Rolling Stone (p.68) - 3.5 stars out of 5 -- "The title track is a semi-rapped manifesto with Beck flow and an irresistible twang-pop chorus."
Personnel: Jerrod Niemann (background vocals); Dave Brainard (acoustic guitar, electric guitar, harmonica, keyboards, acoustic bass, electric bass, percussion, background vocals); Tim Teague (acoustic guitar, electric guitar); Karl Wingruber (clarinet, saxophone); John Christopher Hamm (trumpet); Devri Depriest (French horn); William Elliott , Carl Utterstrom (trombone); Bill Huber (tuba); Will Doughty (piano, Hammond b-3 organ, keyboards); David Mahurin (drums); J.R. McCoy (congas, percussion).
Audio Mixer: Brian Kolb.
Recording information: Ben Folds' Studio, Nashville, TN; Hotel Palomar, Room 1610, Philadelphia, PA; House Of Blues Studios, Nashville, TN; Mix Dream Studios, Nashville, TN.
Editor: Dave Brainard.
Photographer: Jeremy Cowart.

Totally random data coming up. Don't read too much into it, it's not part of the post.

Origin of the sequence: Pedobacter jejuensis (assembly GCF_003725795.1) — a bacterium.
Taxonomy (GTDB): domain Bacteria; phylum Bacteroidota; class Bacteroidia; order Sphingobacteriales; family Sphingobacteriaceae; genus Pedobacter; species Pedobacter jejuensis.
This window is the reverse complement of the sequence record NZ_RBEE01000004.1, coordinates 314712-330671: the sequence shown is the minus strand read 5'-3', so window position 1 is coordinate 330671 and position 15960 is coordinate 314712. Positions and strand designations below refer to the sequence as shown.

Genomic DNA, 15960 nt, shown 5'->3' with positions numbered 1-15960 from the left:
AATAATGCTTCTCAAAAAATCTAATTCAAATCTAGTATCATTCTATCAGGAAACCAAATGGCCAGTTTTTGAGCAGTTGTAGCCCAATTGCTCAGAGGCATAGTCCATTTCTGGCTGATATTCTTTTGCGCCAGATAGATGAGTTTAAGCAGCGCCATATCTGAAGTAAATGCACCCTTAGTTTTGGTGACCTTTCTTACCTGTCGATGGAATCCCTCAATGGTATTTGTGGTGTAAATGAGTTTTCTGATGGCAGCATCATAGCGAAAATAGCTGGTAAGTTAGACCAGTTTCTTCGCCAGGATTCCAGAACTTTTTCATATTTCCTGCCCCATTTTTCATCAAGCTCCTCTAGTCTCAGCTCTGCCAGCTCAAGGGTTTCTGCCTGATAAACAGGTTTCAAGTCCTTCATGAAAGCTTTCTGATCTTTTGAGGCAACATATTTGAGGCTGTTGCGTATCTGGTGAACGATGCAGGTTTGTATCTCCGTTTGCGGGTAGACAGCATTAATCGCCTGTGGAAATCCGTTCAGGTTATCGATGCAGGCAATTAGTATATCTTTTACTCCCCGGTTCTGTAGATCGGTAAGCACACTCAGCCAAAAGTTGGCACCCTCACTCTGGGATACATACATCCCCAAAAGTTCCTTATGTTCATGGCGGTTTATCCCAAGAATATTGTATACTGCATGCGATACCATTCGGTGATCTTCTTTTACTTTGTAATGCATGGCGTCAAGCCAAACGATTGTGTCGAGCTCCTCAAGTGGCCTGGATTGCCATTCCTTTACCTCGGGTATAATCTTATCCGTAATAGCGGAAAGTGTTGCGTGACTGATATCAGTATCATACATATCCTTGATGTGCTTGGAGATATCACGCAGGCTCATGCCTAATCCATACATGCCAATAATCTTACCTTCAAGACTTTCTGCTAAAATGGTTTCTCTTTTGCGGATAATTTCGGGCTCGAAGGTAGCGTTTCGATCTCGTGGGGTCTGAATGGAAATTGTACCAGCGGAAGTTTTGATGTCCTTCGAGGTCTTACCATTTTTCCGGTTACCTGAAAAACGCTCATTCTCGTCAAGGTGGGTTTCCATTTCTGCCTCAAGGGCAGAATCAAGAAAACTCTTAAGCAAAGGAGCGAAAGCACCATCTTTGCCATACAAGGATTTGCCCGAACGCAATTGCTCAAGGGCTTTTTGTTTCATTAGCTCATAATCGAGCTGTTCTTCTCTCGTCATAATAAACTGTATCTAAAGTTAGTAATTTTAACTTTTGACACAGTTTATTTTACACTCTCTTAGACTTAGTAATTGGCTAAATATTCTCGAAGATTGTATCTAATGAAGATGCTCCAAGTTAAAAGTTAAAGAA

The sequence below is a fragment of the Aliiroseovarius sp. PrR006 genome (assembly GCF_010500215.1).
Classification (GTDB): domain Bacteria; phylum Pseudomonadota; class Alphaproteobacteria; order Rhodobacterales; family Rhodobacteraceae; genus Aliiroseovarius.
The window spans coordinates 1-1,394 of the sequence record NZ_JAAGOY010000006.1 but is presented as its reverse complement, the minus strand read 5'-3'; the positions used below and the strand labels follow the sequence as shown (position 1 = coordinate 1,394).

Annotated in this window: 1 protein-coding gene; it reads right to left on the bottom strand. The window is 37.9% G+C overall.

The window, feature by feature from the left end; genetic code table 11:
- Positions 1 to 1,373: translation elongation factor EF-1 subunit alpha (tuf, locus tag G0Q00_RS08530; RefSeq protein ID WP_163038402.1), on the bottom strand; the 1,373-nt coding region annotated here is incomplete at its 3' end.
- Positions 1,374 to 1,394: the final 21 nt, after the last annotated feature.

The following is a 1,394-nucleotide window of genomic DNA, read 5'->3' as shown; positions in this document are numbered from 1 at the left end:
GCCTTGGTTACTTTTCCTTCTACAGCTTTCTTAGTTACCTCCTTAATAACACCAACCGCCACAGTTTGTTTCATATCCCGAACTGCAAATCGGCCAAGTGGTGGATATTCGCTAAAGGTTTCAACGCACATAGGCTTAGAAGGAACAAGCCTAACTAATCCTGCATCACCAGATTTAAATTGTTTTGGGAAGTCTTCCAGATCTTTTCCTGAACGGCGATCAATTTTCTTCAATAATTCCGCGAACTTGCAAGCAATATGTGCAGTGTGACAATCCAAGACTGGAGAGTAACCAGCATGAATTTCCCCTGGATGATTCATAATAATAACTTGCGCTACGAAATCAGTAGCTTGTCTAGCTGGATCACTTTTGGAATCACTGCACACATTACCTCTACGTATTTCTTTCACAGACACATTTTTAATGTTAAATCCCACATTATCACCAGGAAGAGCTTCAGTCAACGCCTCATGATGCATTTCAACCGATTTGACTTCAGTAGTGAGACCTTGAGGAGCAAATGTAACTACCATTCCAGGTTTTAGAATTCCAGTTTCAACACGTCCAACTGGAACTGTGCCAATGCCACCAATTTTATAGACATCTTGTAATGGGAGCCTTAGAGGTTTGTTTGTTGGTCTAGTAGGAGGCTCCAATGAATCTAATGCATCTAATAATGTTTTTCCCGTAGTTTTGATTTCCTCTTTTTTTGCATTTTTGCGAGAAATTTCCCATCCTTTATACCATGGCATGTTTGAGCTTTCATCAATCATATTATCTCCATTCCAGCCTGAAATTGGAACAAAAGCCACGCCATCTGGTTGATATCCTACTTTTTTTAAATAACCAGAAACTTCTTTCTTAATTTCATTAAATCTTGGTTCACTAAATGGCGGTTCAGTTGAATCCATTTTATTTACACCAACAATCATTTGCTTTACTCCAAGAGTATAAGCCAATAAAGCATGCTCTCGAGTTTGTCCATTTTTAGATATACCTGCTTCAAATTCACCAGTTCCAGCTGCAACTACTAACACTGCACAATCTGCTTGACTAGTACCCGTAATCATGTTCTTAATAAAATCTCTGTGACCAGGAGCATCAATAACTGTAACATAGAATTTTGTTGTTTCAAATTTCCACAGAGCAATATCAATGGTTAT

It's not for nothing that Jerrod Niemann calls his second major-label album Free the Music: he's stepped far outside the box, so much so that the doo wop inflections of his 2010 breakthrough hit "Lover, Lover" seem conventional. Niemann is woozy and playful throughout Free the Music, displaying an impish sense of humor by calling an old-timey shuffle in the style of Leon Redbone "Honky Tonk Fever" and generally avoiding anything that could be called classically country (the closest he comes is "Real Women Drink Beer," which itself is colored by splashy Vegas horns). Which doesn't mean this is a pop or rock album, not even with the hints of arena rock ballads or drinking songs set to looped rhythms. There are plenty of signifiers of modern country, from sunny tunes breezing in from the Caribbean to the hints of rocking country, but Niemann is more interested in the detours, adding Beatlesque keyboards as punctuation on "Get on Up" and working a thick, funky groove on "Guessing Games." Despite the attention-grabbing manifesto of the title track, this isn't quite showy; rather, Free the Music is skilled and adventurous, never succumbing to pretension thanks to Niemann's game sense of humor. More than anything, the cheerful style-bending antics of Free the Music suggest what Big & Rich could have done if they devoted themselves to music instead of schtick. ~ Stephen Thomas Erlewine